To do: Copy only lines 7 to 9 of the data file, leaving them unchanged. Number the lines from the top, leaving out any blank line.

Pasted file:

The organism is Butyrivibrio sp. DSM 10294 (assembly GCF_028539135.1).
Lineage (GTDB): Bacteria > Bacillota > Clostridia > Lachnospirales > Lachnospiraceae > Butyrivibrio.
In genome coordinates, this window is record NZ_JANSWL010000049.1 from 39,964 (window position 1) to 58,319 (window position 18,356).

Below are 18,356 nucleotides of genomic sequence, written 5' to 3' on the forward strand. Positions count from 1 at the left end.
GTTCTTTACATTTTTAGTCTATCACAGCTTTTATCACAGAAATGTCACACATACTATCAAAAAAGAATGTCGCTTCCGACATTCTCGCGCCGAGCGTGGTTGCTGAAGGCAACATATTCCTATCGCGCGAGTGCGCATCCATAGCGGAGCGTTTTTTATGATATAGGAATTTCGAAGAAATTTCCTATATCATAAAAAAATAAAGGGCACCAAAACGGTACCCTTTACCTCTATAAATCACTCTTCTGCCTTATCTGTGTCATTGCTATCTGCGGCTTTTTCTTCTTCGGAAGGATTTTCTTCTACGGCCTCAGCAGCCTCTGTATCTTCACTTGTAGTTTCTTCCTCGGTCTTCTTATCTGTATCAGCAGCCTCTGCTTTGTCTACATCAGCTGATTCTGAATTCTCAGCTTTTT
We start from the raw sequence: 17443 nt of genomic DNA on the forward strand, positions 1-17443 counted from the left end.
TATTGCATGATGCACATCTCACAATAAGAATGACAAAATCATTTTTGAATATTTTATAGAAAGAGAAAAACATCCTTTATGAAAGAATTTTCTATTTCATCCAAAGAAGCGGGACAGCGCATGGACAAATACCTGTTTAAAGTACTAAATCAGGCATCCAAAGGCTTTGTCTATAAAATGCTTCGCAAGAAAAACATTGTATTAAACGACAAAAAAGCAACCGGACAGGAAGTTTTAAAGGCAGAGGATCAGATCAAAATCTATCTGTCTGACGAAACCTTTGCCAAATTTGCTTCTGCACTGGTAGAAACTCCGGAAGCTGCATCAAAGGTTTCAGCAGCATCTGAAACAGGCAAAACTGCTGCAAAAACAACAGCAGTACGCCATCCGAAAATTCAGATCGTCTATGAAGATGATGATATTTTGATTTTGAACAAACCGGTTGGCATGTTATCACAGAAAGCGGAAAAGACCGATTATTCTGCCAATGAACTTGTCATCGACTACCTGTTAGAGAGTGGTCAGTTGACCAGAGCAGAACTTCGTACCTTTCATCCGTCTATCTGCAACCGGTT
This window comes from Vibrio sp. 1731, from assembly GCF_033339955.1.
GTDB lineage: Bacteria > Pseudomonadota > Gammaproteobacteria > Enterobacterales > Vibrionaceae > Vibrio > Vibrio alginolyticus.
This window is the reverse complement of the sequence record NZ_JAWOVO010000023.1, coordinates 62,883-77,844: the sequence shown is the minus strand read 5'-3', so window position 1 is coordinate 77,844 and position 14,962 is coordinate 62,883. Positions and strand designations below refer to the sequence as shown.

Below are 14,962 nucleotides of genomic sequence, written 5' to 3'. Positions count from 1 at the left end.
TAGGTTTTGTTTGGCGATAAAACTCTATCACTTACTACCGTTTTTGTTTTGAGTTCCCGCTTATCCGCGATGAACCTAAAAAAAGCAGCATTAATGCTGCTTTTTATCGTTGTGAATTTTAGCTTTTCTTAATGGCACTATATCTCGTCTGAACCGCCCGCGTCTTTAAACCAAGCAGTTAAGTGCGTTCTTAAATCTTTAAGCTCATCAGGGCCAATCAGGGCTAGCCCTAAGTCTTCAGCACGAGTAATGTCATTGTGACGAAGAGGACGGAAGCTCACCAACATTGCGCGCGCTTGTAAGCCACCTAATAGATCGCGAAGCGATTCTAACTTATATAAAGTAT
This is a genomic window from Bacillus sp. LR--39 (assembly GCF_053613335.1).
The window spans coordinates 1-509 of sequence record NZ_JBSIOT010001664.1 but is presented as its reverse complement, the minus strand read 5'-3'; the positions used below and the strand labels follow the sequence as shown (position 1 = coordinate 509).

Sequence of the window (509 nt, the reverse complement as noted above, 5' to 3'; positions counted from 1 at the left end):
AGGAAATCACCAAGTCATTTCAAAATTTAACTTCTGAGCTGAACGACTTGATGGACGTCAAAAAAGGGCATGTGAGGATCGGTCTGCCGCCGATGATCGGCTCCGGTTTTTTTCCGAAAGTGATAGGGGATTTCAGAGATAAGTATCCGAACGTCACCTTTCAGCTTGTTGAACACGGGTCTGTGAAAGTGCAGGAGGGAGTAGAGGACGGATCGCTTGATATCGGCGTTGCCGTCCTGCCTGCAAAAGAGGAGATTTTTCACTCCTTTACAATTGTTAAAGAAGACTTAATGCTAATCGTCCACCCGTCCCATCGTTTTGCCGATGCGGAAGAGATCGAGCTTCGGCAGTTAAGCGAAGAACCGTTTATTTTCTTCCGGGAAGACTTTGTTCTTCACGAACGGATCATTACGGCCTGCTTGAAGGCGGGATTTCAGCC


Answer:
TATTGCATGATGCACATCTCACAATAAGAATGACAAAATCATTTTTGAATATTTTATAGAAAGAGAAAAACATCCTTTATGAAAGAATTTTCTATTTCATCCAAAGAAGCGGGACAGCGCATGGACAAATACCTGTTTAAAGTACTAAATCAGGCATCCAAAGGCTTTGTCTATAAAATGCTTCGCAAGAAAAACATTGTATTAAACGACAAAAAAGCAACCGGACAGGAAGTTTTAAAGGCAGAGGATCAGATCAAAATCTATCTGTCTGACGAAACCTTTGCCAAATTTGCTTCTGCACTGGTAGAAACTCCGGAAGCTGCATCAAAGGTTTCAGCAGCATCTGAAACAGGCAAAACTGCTGCAAAAACAACAGCAGTACGCCATCCGAAAATTCAGATCGTCTATGAAGATGATGATATTTTGATTTTGAACAAACCGGTTGGCATGTTATCACAGAAAGCGGAAAAGACCGATTATTCTGCCAATGAACTTGTCATCGACTACCTGTTAGAGAGTGGTCAGTTGACCAGAGCAGAACTTCGTACCTTTCATCCGTCTATCTGCAACCGGTT
This window comes from Vibrio sp. 1731, from assembly GCF_033339955.1.
GTDB lineage: Bacteria > Pseudomonadota > Gammaproteobacteria > Enterobacterales > Vibrionaceae > Vibrio > Vibrio alginolyticus.